I not only 100% recommend the venue, but also implore you to check out Hypnotic Brass Ensemble!
All 8 members of HBE, 4 on trumpet, 2 on trombone, 1 baritone, 1 sousaphone
Far left: notice the use of the trumpet mic
After an afternoon of checking out apartments, my roomies and I headed to An Choi in the Lower East Side for some hipster pho. I ordered the Pho Bo and Banh Mi Thit Heo Quay with fried egg (for all of you sans Lydia - that’s Vietnamese for Chinese Crispy Roast Pork Belly) combo. Although sitting before a mini “bowl of pho” felt almost criminal, the combo allowed me to do the dabbling I so love to do. Both the Pho and the Banh Mi were delicious. More important than the food at An Choi though, was our new buddy Monsieur Tien.
Picture this: A 65 year old Vietnamese man. Fedora. Short sleeve button up chef shirt. Apron. One black leather glove on his right hand…Yes just one. This BAMF cooks up our food and then steps out of the kitchen and proceeds to finish what he started at 3PM. A bottle of wine, who he calls his Lady Vine/Lady in Red. Kate, Becca and I watch his every move and are intrigued. He offers us to join him for a glass of wine and not surprisingly, we oblige.
He tells us stories of his time growing up in Vietnam, studying in Paris and falling in love (with the city and a woman), majoring in Math at UC Berkeley, cooking in London, Amsterdam, Hong Kong, you name it, he’s experienced there. He throws in the French he knows so well (I think to make us swoon), stories of how he made foie gras spring rolls for a ridiculously famous French actor and a winemaker we had no clue existed. Stories of kitchen nightmares, stories of two children that vanished after the war. A little bit of crazy, but mostly awesome this guy.
While listening to him talk about his life this thought crossed my mind: What stories am I going to share with people that are willing to listen when I’m old and rocking one black leather glove? At one particular moment in the conversation, his voice became faint and I tried pulling together all the exotic places I’ve lived or the stories I would tell that would elicit the type of reaction in others that Monsieur Tien got out of us. I mentally crossed off my stupid dating stories, slipping on black ice story, EVEN the FedEx package story. I still got excited though, thinking about when my experiences will culminate to a point in old age when I might be able to retell my stories to excite, provoke thought, inspire youngins, and ultimately be proud of time on earth that was well spent.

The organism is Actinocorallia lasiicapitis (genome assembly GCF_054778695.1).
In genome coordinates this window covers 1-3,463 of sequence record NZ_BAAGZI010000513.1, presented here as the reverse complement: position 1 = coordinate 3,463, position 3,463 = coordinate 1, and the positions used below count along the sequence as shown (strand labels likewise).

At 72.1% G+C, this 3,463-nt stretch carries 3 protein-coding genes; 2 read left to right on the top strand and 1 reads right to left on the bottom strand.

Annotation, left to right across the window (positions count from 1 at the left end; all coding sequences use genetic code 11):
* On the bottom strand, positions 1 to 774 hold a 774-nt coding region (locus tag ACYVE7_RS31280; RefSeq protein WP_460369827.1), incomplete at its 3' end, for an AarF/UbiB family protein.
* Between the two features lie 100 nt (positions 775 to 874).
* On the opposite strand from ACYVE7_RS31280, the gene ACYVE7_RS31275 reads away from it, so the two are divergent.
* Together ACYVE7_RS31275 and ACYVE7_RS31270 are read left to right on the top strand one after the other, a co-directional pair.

A few more of Monsieur Tien, certified BAMF’s thoughts:
I crave dim sum on a pretty consistent basis. Chinatown is obviously always a good option and when my roommate suggested Red Farm, I obliged but I was positive I wouldn’t be satisfied. I was obviously wrong because here I am writing about it.
Red Farm is a cute, restaurant with warm country decor in the West Village. It sits on top of a laundromat. We had a decently large group so we ordered quite a bit. In order of deliciousness:
Check it out.
Red Farm - 529 Hudson Street.
Try finding your friend’s apartment in Brooklyn…
Living on the East Coast has been great for bringing to life what I read about in my history, and political science classes, and what I tried gleaning from my internships. In college, I was very involved with government work, thought I wanted to be a politician, and envisioned myself in Washington D.C. where the country’s major decisions were made. Along the way, I switched paths and never made it over there, but still, D.C. was like my mecca. Initially I was going to head back to NY straight after my training but glad I decided to stay a bit longer for what was more than an adequate time.
Checking every black Suburban and seeing men in black suits and sunglasses made me chuckle, a kite festival with the Washington Monument and the Capitol Hill building as a backdrop made me literally gasp in awe, and homemade poptarts made me salivate. I LOVED D.C. and I’d definitely go back … next time for a very, very extended stay?
First stop and what I was most excited to see…
The White House
Nupur and I repping CA
Hanging with Honest Abe
Happy dance while looking out at the Washington Monument
Strawberry homemade poptarts at Ted’s Bulletin with Steph
I was walked out from the metro stop to see kites that filled the sky, adorable kids everywhere and of course the beautiful backdrops that were the monuments.
Blossom Kite Festival on the National Mall with Josh
My Dutch bud Sjors and I agreed that if the crosswalk gave us 31 seconds to cross the street, we should use the full time. We spent about 13 seconds actually crossing the street and spent the last 18 seconds chatting in the middle of the road until we had a few seconds left to get to the other side. Brilliant.